Humans as assistive technology: etiquette

Though computers help me to do a lot, sometimes I have to rely on humans. Maybe Dragon or my machine itself is acting up so that I have trouble getting work done and need a scribe, or maybe I’m ill or lost my voice and need to communicate. The following are my opinions of what makes a helpful assistant. Again, feel free to comment if you have things to add.

  • The best scribes or typists take down what you dictate to them, without comment. (An exception would be a colleague or classmate who may also be working on the project with you. ) They don’t get offended if you correct their typos. And the really, really good ones laugh or just don’t care when they catch you slipping into Dragon commands out of sheer habit.
  • The best readers do simply that: read aloud, with minimal inflection, exactly what you’ve written. They only read after you’ve passed them the paper or otherwise indicated a finished thought. If your writing is slow and/or painful, they may try to guess what you’re saying to save you some strength, but they will indicate they’re only guessing. They won’t assume their guess is right and base their answer on that potentially wrong guess, thereby wasting your strength on correcting them.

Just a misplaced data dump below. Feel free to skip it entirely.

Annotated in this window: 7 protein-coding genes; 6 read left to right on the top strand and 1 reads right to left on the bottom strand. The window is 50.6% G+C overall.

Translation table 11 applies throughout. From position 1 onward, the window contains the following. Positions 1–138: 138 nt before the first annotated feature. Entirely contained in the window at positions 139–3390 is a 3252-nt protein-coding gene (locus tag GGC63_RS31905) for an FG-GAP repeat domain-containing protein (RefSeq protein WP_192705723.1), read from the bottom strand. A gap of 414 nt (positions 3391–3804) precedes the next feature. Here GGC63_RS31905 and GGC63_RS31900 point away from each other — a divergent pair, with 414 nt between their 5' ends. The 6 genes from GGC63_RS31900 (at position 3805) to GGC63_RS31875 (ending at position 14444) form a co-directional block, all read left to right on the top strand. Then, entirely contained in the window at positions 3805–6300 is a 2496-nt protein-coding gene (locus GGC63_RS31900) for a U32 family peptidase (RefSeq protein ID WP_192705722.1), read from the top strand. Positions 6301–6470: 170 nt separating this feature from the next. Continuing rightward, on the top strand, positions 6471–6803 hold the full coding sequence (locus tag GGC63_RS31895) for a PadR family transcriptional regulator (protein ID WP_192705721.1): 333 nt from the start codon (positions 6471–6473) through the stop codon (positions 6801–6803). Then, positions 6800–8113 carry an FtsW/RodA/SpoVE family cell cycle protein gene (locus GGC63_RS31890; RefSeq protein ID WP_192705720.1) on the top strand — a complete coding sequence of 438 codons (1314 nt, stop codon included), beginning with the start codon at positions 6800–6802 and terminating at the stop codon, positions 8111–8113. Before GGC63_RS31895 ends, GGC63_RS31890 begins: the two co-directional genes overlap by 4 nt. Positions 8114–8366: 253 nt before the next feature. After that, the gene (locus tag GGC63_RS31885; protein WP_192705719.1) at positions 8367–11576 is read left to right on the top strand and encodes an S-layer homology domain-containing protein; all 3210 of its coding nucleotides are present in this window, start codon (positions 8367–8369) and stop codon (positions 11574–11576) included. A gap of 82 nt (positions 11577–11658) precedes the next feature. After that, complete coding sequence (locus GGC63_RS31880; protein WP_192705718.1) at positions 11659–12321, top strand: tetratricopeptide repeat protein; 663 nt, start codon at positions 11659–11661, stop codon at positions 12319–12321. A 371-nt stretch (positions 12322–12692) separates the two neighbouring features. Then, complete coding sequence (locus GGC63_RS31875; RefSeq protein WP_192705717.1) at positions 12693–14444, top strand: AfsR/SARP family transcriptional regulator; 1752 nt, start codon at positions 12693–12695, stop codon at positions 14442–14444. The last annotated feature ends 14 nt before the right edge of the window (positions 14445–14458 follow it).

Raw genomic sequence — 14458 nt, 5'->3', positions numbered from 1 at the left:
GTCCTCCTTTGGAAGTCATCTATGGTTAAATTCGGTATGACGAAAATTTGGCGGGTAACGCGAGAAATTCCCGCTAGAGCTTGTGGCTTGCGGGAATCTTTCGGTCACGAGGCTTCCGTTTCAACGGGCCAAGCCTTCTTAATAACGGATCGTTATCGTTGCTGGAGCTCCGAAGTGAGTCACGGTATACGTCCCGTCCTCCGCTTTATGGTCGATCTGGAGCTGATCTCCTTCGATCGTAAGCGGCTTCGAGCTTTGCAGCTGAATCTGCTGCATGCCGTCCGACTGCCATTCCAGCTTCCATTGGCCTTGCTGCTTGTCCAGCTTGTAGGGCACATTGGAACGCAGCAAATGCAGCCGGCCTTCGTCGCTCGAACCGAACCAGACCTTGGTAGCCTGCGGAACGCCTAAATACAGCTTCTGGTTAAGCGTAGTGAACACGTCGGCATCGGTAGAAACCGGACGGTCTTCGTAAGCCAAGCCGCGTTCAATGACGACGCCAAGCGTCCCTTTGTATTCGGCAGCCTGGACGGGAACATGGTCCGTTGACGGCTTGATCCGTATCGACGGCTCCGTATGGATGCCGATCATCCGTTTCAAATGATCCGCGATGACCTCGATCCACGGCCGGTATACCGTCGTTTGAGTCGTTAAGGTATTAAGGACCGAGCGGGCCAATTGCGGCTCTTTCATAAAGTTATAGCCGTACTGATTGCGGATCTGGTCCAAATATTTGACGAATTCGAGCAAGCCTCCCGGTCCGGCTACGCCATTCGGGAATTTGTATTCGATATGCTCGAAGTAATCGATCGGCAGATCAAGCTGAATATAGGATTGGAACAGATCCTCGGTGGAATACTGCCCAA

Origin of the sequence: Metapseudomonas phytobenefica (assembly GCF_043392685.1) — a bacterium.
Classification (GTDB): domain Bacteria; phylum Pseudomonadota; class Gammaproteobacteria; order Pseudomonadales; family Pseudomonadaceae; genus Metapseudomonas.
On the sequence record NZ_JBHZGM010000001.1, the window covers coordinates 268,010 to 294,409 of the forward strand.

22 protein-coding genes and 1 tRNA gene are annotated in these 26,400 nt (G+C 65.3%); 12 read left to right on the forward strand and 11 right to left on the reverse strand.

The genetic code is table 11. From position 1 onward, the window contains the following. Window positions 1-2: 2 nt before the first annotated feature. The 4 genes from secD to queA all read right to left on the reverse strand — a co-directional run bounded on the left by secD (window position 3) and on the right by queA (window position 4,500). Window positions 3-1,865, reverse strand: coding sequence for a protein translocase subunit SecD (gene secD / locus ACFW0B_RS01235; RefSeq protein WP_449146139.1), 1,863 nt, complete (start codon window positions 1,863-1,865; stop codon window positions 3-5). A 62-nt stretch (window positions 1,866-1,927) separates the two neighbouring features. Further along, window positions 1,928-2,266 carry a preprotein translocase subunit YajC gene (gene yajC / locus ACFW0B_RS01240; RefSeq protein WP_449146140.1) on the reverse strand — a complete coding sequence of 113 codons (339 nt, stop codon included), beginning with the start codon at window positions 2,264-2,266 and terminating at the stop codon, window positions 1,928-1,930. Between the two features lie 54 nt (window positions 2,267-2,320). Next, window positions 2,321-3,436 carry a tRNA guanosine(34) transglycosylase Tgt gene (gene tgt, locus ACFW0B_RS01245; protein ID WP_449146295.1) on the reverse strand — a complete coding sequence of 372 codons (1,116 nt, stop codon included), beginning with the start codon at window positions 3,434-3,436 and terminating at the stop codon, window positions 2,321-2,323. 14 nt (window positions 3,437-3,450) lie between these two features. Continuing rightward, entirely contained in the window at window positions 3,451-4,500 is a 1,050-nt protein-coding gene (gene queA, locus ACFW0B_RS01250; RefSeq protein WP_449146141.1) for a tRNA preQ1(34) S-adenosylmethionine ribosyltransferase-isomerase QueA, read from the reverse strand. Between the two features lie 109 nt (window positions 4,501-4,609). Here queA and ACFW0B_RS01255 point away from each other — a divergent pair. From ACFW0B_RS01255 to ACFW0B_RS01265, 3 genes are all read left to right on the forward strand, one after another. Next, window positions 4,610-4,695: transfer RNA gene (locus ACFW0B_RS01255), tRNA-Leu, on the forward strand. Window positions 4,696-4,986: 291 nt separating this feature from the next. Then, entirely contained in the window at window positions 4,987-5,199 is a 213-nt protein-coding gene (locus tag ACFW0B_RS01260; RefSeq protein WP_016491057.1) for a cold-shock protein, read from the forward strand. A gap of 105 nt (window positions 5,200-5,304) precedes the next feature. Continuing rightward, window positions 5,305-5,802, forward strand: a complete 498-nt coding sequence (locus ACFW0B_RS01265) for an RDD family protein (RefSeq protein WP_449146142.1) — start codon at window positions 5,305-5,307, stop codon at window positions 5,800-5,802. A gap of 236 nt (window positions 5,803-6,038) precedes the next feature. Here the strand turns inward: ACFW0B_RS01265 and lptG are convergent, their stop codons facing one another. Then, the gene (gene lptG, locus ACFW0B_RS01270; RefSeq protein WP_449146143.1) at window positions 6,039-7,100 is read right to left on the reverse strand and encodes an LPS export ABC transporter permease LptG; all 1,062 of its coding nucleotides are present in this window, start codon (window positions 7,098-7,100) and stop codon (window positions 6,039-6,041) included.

• Truly helpful guides will not grab your arm, throwing off your balance and restraining the only hand you can somewhat control (if they’ve grabbed your better arm, which they often do) . They will ask you if you want to take their arm.
  • Even if you can’t make eye contact, considerate people will try to address you directly, perhaps with a light touch to indicate they’re speaking to you.

It saddens me that this should be common-sense stuff, but isn’t.

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One Response to Humans as assistive technology: etiquette

  1. Pingback: DigitalFeed.Info » Blog Archive » Humans as assistive technology: etiquette

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